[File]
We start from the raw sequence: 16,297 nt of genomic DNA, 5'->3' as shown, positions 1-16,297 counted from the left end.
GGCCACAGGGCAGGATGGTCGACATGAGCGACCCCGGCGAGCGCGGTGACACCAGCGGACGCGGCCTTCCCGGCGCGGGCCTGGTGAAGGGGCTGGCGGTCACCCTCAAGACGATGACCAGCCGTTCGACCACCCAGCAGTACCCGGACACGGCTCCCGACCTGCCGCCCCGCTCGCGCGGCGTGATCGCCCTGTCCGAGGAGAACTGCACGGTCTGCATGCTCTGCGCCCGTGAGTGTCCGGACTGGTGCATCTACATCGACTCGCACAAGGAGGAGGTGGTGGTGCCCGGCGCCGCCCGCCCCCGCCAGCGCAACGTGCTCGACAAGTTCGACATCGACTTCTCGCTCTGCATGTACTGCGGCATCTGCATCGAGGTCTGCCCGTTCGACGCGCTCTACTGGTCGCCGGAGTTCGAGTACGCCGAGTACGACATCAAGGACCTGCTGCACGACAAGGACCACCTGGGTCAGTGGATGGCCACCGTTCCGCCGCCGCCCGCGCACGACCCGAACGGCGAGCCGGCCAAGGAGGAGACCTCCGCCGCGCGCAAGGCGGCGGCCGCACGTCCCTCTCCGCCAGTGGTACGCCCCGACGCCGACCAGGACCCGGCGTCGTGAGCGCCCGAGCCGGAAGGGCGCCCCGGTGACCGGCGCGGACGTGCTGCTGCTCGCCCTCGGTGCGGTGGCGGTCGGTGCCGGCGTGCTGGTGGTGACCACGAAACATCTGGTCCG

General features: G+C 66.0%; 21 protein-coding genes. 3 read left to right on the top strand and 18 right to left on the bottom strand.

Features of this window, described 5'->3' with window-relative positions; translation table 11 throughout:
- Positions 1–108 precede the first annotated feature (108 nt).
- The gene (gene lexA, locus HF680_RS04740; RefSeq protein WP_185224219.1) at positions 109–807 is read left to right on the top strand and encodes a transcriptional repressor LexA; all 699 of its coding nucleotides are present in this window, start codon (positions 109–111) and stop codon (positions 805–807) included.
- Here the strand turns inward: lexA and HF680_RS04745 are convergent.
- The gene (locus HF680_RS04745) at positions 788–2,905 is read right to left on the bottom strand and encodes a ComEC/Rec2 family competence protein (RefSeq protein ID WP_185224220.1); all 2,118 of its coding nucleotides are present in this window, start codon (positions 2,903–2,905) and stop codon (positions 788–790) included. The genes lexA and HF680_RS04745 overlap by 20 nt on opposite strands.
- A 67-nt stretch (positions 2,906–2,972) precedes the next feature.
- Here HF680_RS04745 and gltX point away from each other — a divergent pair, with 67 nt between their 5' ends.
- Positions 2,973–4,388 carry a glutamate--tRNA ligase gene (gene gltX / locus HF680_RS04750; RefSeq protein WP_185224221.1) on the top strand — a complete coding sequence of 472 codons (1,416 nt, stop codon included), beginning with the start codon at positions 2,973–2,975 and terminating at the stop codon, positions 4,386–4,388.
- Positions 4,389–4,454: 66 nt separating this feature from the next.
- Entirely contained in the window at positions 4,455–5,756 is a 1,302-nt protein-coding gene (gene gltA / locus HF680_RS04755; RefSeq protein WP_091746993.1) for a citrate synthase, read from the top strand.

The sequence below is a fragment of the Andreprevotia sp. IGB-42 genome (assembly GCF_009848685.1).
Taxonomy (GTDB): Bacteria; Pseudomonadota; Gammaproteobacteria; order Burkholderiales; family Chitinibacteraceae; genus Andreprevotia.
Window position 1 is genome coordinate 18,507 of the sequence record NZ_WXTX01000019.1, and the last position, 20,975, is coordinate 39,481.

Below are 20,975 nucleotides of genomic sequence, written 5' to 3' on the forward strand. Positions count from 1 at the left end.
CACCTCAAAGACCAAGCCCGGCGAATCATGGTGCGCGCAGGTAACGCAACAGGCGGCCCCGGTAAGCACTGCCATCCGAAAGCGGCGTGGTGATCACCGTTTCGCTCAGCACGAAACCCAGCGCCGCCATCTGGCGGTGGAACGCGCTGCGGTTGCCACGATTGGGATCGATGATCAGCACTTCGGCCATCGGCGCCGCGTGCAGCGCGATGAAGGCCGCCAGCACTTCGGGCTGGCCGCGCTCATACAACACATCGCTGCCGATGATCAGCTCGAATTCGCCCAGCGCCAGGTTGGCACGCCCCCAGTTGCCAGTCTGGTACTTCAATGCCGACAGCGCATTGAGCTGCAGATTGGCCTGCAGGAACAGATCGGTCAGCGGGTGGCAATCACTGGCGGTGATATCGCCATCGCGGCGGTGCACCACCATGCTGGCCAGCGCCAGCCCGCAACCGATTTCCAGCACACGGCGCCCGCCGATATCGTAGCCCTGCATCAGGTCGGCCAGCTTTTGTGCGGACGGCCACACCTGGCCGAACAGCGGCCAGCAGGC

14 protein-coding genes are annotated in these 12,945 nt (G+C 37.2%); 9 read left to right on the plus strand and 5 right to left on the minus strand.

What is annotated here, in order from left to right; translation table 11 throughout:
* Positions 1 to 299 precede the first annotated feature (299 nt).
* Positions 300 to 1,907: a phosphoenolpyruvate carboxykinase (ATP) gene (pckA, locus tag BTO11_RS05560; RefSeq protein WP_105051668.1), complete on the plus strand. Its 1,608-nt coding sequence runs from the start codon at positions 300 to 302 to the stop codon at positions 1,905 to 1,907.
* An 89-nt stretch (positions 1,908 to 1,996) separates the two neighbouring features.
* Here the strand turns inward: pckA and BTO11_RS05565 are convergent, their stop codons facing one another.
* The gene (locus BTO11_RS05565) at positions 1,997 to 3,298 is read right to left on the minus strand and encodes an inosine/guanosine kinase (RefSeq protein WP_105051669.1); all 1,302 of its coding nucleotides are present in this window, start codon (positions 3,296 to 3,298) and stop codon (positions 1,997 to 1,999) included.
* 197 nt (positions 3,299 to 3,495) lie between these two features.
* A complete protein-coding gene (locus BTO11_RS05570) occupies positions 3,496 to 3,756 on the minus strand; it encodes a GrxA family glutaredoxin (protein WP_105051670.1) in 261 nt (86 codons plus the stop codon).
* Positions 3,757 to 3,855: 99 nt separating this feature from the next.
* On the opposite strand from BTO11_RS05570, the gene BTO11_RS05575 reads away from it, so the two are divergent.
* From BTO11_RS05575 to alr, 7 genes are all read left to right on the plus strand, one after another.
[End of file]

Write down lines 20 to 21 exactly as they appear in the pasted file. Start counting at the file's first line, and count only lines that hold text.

What is annotated here, in order from left to right; translation table 11 throughout:
* Positions 1 to 299 precede the first annotated feature (299 nt).